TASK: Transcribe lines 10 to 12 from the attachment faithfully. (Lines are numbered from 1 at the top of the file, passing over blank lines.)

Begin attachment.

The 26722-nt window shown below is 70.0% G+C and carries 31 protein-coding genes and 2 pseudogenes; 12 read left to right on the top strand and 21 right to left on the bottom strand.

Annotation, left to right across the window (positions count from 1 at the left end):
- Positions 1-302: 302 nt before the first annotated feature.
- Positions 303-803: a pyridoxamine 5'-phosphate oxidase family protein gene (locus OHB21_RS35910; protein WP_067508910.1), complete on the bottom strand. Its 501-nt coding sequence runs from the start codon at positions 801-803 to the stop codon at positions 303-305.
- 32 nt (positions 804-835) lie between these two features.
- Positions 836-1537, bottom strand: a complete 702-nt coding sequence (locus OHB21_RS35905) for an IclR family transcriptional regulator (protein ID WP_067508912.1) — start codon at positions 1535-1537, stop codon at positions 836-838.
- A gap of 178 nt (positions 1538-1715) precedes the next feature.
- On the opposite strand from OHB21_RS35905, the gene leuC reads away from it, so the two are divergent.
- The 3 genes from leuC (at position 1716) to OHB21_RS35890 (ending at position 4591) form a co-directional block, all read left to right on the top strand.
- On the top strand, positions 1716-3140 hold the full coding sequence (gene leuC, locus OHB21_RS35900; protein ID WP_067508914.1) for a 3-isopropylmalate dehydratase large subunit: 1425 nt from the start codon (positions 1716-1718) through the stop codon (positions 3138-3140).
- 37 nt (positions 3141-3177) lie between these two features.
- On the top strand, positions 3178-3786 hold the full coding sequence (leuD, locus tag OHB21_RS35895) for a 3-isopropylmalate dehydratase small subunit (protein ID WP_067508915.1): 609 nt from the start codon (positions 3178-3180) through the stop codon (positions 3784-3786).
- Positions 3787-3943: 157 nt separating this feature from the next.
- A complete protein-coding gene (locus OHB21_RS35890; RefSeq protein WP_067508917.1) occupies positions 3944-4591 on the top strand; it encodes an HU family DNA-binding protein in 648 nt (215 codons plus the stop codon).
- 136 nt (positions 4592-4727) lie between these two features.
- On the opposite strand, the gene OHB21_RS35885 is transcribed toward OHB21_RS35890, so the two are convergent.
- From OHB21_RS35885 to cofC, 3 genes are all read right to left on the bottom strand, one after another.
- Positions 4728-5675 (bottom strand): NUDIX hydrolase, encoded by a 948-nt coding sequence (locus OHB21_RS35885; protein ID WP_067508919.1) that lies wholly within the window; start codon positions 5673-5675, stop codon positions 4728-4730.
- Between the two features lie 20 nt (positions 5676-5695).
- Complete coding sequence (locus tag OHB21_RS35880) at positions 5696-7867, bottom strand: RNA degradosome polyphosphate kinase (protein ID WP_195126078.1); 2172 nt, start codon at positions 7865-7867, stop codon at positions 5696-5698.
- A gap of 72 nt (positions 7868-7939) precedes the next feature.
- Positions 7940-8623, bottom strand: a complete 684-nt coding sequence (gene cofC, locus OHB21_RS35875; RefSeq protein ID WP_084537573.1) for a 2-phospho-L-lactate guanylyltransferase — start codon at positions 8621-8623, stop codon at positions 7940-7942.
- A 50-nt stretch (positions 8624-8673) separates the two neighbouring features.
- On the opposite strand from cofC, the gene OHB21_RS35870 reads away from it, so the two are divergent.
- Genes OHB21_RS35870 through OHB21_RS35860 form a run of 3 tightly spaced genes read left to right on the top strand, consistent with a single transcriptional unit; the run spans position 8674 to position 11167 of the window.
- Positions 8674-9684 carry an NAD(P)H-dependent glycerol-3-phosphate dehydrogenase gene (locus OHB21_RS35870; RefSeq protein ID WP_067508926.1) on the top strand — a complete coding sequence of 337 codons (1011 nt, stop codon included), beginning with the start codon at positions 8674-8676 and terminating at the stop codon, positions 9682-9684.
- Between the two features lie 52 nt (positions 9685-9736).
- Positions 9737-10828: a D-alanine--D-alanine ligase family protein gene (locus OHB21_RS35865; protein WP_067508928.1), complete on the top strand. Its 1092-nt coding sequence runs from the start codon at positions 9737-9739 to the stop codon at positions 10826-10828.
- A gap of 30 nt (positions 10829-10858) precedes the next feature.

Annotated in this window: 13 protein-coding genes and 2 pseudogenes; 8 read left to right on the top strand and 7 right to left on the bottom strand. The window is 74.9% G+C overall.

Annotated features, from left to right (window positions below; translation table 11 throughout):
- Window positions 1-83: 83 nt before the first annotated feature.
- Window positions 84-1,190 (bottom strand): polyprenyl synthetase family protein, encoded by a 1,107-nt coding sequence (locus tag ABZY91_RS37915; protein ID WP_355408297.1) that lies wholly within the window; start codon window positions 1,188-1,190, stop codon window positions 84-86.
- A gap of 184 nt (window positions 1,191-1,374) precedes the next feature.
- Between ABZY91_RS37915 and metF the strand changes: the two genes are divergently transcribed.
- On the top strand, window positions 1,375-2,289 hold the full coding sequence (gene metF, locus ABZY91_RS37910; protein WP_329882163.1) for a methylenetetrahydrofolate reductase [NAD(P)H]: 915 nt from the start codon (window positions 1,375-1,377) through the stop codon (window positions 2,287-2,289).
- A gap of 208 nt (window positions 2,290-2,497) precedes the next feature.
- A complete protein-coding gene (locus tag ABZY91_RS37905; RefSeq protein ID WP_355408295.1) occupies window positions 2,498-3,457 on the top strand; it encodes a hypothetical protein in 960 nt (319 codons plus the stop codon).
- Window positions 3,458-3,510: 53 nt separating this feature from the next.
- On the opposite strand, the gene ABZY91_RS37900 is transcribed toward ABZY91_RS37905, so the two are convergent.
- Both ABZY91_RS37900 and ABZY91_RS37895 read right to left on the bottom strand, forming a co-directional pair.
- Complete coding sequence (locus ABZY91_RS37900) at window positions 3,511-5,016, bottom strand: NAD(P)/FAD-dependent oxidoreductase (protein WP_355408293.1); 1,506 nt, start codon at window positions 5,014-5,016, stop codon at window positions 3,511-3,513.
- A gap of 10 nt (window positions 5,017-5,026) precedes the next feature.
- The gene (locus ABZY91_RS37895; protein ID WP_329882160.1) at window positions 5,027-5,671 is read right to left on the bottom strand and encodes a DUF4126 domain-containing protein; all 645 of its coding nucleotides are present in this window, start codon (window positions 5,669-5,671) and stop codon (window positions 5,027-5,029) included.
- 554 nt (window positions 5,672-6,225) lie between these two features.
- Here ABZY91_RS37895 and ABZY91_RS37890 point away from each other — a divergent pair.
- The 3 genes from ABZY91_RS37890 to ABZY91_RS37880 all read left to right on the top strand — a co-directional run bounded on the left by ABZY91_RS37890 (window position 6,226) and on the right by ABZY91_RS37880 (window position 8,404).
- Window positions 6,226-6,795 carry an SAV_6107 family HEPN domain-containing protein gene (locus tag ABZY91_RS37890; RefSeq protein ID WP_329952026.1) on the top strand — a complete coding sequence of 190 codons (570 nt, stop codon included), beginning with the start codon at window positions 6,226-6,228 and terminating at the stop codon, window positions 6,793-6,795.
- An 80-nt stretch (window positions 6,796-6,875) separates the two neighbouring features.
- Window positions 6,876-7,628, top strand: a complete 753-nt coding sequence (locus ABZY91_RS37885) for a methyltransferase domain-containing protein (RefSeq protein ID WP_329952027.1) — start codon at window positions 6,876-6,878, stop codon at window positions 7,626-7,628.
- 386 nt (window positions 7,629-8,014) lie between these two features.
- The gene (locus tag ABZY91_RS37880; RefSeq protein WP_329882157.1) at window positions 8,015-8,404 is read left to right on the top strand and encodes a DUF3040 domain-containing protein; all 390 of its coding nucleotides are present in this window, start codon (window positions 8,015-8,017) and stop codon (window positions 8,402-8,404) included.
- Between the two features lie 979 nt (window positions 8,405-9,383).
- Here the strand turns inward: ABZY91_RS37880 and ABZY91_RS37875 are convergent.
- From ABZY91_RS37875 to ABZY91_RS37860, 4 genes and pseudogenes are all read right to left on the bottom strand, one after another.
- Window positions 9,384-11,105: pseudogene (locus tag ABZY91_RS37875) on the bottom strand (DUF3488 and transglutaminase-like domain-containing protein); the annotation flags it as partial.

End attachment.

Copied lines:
- On the top strand, positions 1716-3140 hold the full coding sequence (gene leuC, locus OHB21_RS35900; protein ID WP_067508914.1) for a 3-isopropylmalate dehydratase large subunit: 1425 nt from the start codon (positions 1716-1718) through the stop codon (positions 3138-3140).
- 37 nt (positions 3141-3177) lie between these two features.
- On the top strand, positions 3178-3786 hold the full coding sequence (leuD, locus tag OHB21_RS35895) for a 3-isopropylmalate dehydratase small subunit (protein ID WP_067508915.1): 609 nt from the start codon (positions 3178-3180) through the stop codon (positions 3784-3786).